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    LRESULT CALLBACK WindowFunc(HWND, UINT, WPARAM, LPARAM);
    This is Windows-specific code. It goes beyond standard-portable C++. I assume that most students take 2 semesters of standard C++ before learning Windows Programming.

    You might consider taking a beginning C++ class while you're still in school.

    Trying to learn by reading code is a bit like trying to learn a foreign language by reading books written in that language.

    As a first book, I recommend Teach Yourself C++ in 21 Days, by Jesse Liberty. The book is easy to understand, and is structured for self-study with questions and exercises at the end of each "day" (chapter), and answers and solutions in the back. At about 750 pages , there is much more material than you will find in your average online tutorial. WARNING: Opinions vary... Some people hate all of the "21 Days" books. The most specific criticism I know of is that they are superficial.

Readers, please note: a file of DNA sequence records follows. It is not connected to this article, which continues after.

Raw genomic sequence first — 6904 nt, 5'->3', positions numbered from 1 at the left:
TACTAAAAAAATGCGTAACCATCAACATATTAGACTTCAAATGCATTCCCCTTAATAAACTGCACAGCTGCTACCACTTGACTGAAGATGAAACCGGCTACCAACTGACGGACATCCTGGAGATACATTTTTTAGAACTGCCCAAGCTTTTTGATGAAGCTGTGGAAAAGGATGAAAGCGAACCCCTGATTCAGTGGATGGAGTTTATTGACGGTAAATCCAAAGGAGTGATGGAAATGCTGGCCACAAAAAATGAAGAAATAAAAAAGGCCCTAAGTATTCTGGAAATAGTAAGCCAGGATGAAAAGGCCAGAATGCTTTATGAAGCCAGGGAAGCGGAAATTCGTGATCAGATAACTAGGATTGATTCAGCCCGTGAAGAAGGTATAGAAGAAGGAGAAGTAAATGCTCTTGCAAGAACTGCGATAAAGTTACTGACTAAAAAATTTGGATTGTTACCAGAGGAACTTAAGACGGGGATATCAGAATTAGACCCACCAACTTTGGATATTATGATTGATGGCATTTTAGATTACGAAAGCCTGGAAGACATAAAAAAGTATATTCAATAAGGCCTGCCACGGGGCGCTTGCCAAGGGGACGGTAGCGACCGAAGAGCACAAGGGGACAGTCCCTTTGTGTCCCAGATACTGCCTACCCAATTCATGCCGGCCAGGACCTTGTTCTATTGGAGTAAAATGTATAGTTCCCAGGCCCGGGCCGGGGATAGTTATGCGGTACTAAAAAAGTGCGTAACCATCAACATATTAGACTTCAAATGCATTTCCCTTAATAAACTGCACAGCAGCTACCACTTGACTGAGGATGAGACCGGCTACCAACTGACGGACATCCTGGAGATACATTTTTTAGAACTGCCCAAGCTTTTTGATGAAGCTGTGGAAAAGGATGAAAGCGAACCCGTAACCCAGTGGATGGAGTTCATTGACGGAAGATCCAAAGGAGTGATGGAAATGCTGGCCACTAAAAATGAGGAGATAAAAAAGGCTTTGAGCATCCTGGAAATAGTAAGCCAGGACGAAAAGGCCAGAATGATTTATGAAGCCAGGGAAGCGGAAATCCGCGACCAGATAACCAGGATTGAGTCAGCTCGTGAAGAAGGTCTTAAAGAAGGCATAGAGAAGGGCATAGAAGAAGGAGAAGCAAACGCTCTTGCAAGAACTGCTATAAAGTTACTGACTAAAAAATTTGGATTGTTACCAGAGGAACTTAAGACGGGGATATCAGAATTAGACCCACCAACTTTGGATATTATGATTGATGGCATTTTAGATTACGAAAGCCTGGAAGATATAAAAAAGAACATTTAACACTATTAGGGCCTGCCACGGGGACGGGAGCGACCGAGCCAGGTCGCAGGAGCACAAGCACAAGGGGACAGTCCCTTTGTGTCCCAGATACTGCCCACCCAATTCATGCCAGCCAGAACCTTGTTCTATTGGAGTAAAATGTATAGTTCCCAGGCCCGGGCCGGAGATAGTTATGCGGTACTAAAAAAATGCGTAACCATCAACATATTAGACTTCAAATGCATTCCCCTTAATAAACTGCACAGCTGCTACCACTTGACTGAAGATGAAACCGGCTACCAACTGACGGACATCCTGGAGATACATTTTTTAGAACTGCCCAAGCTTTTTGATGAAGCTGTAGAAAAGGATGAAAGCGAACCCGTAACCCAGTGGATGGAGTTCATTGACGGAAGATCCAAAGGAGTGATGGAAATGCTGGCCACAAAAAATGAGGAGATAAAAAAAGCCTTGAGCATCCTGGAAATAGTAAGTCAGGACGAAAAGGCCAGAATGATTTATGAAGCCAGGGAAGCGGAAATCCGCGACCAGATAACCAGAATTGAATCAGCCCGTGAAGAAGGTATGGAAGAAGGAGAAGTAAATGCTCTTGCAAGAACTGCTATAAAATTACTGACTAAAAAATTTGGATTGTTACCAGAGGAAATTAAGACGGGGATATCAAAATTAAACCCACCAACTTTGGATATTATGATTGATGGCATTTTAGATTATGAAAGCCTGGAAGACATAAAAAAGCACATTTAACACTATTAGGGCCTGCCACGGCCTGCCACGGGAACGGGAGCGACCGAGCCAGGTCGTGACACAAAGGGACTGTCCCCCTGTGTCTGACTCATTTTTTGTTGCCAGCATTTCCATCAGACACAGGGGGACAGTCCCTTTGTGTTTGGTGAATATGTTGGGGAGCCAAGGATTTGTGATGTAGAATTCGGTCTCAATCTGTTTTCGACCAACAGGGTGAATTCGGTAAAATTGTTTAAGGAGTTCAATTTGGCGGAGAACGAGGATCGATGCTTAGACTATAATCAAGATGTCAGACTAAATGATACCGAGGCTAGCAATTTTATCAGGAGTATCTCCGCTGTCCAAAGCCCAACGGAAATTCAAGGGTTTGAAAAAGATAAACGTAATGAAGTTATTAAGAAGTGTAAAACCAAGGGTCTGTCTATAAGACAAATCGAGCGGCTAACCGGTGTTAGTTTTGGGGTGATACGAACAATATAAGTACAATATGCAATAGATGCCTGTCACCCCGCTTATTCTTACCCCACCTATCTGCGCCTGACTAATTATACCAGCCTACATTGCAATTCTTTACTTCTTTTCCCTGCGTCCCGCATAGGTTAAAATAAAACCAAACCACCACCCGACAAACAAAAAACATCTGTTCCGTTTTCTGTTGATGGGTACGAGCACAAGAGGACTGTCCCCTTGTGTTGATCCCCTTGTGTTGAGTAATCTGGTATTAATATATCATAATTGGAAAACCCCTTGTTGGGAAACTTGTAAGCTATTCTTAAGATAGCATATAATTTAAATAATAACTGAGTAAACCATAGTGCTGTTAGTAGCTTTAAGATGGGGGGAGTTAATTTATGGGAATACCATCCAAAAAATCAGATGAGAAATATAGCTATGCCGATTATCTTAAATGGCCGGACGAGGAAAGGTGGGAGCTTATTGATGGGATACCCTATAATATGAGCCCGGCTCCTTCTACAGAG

A good 2nd book is Thinking In C++, by Brucke Eckel. You can download it free.

    Another often-recommended book is Accelerated C++ by Andrew Koenig. (I don't own this book.)

    There are a few book reviews here at cprogramming.com.

    The title of your post was funny, but the title should relate to the topic... I almost didn't read your post. See the board guidelines and hints

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    Thanks everyone for helping me.

    "Sounds like you are at the 'crawling' stage of programming, and you're expecting to win the 50K marathon next week."

    I guess I was. It was my friendīs suggestion to start studying codes.
    I will go ahead and try the "Thinking In C++" and "Teach Yourself C++ in 21 Days, by Jesse Liberty", since I have a friend who has it.

    And as for this - "The title of your post was funny, but the title should relate to the topic..." - I apologize

  9. #9
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    If you want to be doing windows and stuff by next week, I'd suggest you learn an easier, almost as powerful language such as Java (its "safe"), C# (download the free sdk at microsoft.com) or VB6 (less than $100 but becoming obsolete). Most buisness applications are being done in those languages. Lower level stuff and performance critical apps such as games are written in C++. Its best to learn one of those languages and then move to C++. It makes the learning curve much, much smaller.